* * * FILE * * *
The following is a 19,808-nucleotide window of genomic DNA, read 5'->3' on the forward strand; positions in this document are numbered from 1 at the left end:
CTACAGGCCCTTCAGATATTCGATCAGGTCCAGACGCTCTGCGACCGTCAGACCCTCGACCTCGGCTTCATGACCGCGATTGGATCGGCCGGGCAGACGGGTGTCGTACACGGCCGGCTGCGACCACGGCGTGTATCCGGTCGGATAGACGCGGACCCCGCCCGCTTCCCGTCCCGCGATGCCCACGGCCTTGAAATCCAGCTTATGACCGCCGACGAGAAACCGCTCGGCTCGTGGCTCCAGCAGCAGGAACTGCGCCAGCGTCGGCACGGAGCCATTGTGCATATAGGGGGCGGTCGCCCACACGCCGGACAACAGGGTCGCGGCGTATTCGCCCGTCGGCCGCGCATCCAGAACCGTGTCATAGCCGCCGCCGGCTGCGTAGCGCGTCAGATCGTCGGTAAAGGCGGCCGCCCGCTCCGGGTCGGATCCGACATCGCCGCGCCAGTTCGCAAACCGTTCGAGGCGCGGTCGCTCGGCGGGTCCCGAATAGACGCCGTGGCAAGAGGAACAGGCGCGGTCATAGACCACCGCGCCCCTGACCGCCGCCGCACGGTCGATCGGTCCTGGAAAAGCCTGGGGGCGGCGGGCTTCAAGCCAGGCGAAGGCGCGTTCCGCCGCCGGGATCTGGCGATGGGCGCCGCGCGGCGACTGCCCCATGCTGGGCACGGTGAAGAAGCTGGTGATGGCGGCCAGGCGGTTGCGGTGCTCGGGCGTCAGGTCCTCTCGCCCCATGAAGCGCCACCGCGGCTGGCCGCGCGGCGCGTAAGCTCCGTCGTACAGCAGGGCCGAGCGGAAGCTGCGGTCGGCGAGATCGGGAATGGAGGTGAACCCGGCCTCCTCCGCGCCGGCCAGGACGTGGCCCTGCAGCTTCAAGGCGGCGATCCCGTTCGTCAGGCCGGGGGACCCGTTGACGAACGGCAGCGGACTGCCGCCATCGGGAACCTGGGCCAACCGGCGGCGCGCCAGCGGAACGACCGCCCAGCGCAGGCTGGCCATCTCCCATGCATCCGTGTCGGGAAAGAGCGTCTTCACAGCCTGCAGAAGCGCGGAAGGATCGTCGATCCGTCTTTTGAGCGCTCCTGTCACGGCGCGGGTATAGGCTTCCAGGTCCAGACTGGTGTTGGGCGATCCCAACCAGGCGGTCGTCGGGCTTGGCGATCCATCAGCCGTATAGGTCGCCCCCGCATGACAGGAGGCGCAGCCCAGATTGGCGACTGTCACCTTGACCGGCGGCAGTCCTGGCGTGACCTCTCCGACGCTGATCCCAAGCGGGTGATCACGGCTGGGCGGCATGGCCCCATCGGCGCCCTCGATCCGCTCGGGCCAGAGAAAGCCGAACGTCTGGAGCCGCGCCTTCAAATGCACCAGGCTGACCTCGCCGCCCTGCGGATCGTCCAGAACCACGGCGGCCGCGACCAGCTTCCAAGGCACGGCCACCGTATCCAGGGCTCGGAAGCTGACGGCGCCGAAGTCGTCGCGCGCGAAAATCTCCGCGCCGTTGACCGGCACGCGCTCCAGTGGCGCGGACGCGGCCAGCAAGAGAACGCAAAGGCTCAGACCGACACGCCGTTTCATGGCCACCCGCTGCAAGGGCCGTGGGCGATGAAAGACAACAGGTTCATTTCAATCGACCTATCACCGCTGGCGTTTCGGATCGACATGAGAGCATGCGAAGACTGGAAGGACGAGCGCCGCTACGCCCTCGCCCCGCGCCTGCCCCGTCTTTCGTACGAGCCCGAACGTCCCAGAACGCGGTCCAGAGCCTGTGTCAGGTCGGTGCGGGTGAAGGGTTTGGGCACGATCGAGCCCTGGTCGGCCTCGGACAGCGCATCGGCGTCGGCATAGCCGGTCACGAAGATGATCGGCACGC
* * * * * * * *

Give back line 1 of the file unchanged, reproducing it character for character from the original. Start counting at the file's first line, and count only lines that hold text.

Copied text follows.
The following is a 19,808-nucleotide window of genomic DNA, read 5'->3' on the forward strand; positions in this document are numbered from 1 at the left end: